Before the Indiana Senate decides to join the House in approving HJR 3, the marriage amendment, its members and their backers should ask themselves three questions.
1.Is it proper to put a question of basic rights up for a vote?
Sheila Kennedy, professor of law and policy at IUPUI, suggests bringing that point home by asking amendment backers, Who voted on your fundamental rights? So ask yourselves. Which of the U.S. Constitution’s first 10 amendments – the Bill of Rights – would you put up for a vote?
Freedom of speech?
Freedom of assembly?
Freedom from unreasonable search and seizure?
The right to bear arms?
The Bill of Rights is an anti-majoritarian document, Kennedy says. It was written to protect minority opinions and groups from the tyranny of the majority. It says there are certain things that government cannot do.
2.Is it right to deny some Hoosier churches and congregations the freedom of religion?
Many of our churches and congregations believe homosexuality is a sin and gay marriage an abomination. But many do not.
Isn’t codifying one church’s norm at the expense of another’s a violation of the First Amendment’s guarantee of religious freedom?
The authors of our Constitution may not have considered the merits of gay marriage, but they made sure that freedom of religion was guaranteed.
3.May the state legally deny rights to one group that are enjoyed by another group?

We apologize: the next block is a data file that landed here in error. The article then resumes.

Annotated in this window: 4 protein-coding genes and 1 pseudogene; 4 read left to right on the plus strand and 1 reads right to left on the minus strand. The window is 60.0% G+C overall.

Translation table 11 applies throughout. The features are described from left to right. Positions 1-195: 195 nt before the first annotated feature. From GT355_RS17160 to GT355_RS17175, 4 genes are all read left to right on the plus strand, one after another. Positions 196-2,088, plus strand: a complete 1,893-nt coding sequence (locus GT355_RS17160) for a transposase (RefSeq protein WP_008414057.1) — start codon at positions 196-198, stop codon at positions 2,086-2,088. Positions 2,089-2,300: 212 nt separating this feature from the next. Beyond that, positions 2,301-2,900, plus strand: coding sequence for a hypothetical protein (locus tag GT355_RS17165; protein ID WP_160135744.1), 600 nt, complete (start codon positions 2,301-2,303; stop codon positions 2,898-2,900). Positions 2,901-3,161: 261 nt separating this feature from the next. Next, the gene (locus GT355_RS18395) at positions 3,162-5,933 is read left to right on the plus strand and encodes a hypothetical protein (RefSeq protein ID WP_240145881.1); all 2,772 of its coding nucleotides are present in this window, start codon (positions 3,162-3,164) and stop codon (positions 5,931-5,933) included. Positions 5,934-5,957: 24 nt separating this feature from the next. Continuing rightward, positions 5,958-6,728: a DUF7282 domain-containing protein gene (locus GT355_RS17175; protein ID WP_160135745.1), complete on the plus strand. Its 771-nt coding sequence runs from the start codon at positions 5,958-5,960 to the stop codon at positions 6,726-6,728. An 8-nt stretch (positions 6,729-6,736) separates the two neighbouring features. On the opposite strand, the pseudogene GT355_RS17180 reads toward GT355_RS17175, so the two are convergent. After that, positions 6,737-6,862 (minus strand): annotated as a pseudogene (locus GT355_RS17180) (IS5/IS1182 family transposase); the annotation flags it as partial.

Can we agree, first, that government must regulate civil marriage?
Says Elliot Bartky, associate professor of political science at IPFW, who is in favor of the amendment: The state has a definite interest in the topic of marriage. The notion that marriage is not a concern to the state is not so.
Kennedy, an ardent foe of the amendment, agrees. Civil marriage is not the sanctified marriage that religious institutions address. That’s properly a matter for churches, synagogues, mosques.
But, she explains, the government recognizes partnerships for purposes of assigning rights and responsibilities.
Clearly, such marriage-related matters as property rights, taxes, child support and inheritance are provinces of the state. But should the state decide who does and doesn’t get the civil privileges of marriage?
The equal protection clause prohibits singling out groups for disparate treatment, Kennedy points out.
And what about Indiana’s own constitution, Article 1, Section 23?
The General Assembly shall not grant to any citizen, or class of citizens, privileges or immunities which, upon the same terms, shall not equally belong to all citizens.
Won’t that be a problem? Maybe the legislature should first start working on an amendment to revoke that section,
Whether gay couples should be allowed to marry will ultimately be decided by the U.S. Supreme Court. It’s very likely that anti-gay marriage laws will be invalidated everywhere, state amendments or no state amendments.
Our state senators can lead Hoosiers into a costly, divisive and ultimately irrelevant battle over issues that many would argue are beyond the proper reach of government.
Or they can acknowledge that good people disagree, as Gov. Mike Pence put it recently, and that there are some places that government really shouldn’t go.